I recently had the opportunity to
visit a number of universities and to attend two conventions for
college journalists. This is the conclusion of a four-part series on my
experiences. You can see part one here. You can read part two here. Check out part three here.
For a long time I was hopeful that journalism teachers would learn to embrace the future. I had this idea that the ability of the Web to reach people around the globe would enchant teachers. I believed that interactivity, feedback functions, user-generated content and all the other forms of conversational and democratic storytelling would appeal to people who dedicated their lives to telling stories and spreading information.
But I was wrong.
New media has brought out the worst in many teachers, turning them defensive, bitter, cowardly and curmudgeonly. The rise of new media, in other words, has had the same effect on many teachers that it has had on many legacy editors.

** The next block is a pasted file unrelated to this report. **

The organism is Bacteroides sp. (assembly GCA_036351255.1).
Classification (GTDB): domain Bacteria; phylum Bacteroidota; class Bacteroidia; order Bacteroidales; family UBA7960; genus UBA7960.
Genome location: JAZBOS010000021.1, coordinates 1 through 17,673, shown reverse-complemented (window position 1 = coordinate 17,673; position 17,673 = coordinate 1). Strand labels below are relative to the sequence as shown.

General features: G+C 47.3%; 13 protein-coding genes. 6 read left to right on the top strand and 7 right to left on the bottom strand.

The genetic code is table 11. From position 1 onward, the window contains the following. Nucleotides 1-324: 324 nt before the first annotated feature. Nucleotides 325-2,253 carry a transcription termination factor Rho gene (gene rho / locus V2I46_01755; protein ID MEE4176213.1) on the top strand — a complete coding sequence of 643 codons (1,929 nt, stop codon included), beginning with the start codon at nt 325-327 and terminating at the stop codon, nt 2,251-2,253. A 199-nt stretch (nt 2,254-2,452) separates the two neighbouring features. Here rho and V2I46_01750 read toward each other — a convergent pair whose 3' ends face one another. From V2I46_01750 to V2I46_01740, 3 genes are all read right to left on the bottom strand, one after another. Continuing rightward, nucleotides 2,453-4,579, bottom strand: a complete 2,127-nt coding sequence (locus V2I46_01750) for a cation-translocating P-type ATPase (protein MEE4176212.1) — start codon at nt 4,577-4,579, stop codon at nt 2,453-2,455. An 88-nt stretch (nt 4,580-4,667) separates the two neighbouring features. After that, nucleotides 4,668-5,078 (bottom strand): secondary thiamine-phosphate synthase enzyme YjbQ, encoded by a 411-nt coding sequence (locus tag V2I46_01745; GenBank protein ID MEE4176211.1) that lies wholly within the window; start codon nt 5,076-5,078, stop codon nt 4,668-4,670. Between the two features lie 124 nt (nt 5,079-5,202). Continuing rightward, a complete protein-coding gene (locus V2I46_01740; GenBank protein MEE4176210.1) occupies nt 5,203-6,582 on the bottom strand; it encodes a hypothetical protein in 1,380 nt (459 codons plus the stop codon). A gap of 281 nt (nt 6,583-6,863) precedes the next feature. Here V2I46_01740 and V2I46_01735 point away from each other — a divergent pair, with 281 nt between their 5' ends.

But there is a difference between editors and teachers. And it’s silly for us not to acknowledge it: We can fire editors.
Many journalism programs are burdened with teachers who are poorly suited to teach a subject that changes as rapidly as does the media world.
But we’re stuck with them. The rules of tenure and the traditions of academia mean that these folks ain’t going anywhere.
So it’s time for a "work around."
Read the entire post here …